Look at these- tell me what you think

Discussion in 'The Ammo & Reloading Forum' started by newby, Sep 11, 2009.

  1. newby

    newby New Member

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    These are some spent cartridges that I shot today. I am new to reloading and I try to inspect EVERYTHING to make sure that I dont tear up my gun or worse. I think I have a good recipe that works but would like to know why I am getting this shape on my primers.

    Here is the skinny-
    .40 cal- shot through Berretta PX4 Storm
    180 grn Gold Dot JHP
    4.9 grns of Green Dot
    CCI Pirmer
    OAL- 1.123

    Everything cycled fine (only a few stove pipes- 2 out of 45 bullets fired- but this gun is VERY picky and stovepipes with everything other than Winchester)

    Attached Files:

  2. Big ugly

    Big ugly New Member

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    Firing pin may be hitting it too deep, I have never seen that before.
  3. Alpo

    Alpo Well-Known Member

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    It's called cratering. It's an overpressure sign. Primer cap is flowing into the firing-pin hole. Might not mean overpressure. Might just mean you need a primer with a thicker cap. But usually means overpressure.

    About 2/3 to 3/4 the way down this page there is a section called "Pressure". Has some good stuff on it. http://38super.net/Pages/Factory2.html

    Nice article here about dirty barrels raising pressure, and showing cratered primer. http://accurateshooter.wordpress.com/2007/09/16/barrel-fouling-and-pressure/
  4. Alpo

    Alpo Well-Known Member

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    I checked three load manuals and the Alliant website. Only Lee has loads using Green Dot. Even Alliant does not list loads for Green Dot. I think you might think about changing powder.
  5. woolleyworm

    woolleyworm Active Member

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    Which CCI primers were they? And just my .02, but if i have a load that stovepipes 2 out of 45; it's back to the drawing board or time to have some fine tuning done on the gun.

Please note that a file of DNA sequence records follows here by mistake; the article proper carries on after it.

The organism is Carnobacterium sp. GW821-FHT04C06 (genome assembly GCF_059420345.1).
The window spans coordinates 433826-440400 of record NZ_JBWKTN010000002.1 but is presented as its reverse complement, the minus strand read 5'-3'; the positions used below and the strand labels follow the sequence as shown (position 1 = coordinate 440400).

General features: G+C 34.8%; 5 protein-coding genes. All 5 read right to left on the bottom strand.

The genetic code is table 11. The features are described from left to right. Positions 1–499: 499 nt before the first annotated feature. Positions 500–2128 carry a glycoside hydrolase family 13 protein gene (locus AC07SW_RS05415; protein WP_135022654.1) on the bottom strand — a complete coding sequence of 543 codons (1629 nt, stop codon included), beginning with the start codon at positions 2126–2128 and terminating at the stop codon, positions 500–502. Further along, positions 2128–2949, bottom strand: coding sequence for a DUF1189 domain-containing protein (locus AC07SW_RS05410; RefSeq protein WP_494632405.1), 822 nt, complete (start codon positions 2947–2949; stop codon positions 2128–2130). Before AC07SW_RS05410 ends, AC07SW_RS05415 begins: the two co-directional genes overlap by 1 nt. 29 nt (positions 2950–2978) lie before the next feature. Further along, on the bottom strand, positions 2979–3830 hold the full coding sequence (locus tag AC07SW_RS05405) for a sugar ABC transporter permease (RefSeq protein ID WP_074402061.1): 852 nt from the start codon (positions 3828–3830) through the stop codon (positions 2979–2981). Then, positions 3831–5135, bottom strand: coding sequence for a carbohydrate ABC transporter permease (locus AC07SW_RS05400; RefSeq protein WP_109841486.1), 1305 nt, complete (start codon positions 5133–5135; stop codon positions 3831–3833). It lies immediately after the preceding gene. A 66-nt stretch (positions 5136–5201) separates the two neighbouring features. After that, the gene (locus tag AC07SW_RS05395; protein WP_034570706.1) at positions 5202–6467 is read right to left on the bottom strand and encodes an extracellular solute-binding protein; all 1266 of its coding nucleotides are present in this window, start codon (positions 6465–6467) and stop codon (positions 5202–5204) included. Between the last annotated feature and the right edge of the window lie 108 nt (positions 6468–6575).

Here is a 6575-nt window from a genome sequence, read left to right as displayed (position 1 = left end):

I would look into titegroup or w231 and run a test to see how they perform. This will give you some good comparison. Also, your seating depth appears to be a hair too much; OAL should be no less than than 1.125, you're only off a couple thousandths, but it will affect case volume at an exponential rate.

    also curious to know type and how much crimp you're putting on them
  6. newby

    newby New Member

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    I am using CCI 500 Small Pistol Primers

    I was afraid that someone would say that this is from over pressure. I think that I will buy Win231 when I see some on the shelf. I already have been told that this is a better and more forgiving powder for .40 Cal.

    As far as crimp- I am using the Lee Carbide Pistol 3 Die set. This does not come with a crimp die. I have read differnt posts that gives me the idea that the jury is still out on crimping. I have discovered that there are people that crimp everything and others that don't worry about it. I am not able to push the lead into the case by putting my body weight into it when everything has been seated. I think the bullet seating die actually crimps a little.
  7. Alpo

    Alpo Well-Known Member

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    Yes, the seating die has a crimping shoulder on it. People crimped for years, using the seating die, before Lee came up with his Factory Crimp Die. I've got a FCD for everything I load that they make one for, just because they work so dang good. But some of 'em, like the 38 S&W I've been loading tonight, they don't make an FCD, so I've been crimping with the seating die.
  8. Slowrid-Der

    Slowrid-Der New Member

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    It has to be pressure. But you can know for sure by loading a new primer into an empty case and fire the primer only case to see what happens with it. It would take a very hard firing pin strike to make the primer mushroom like that.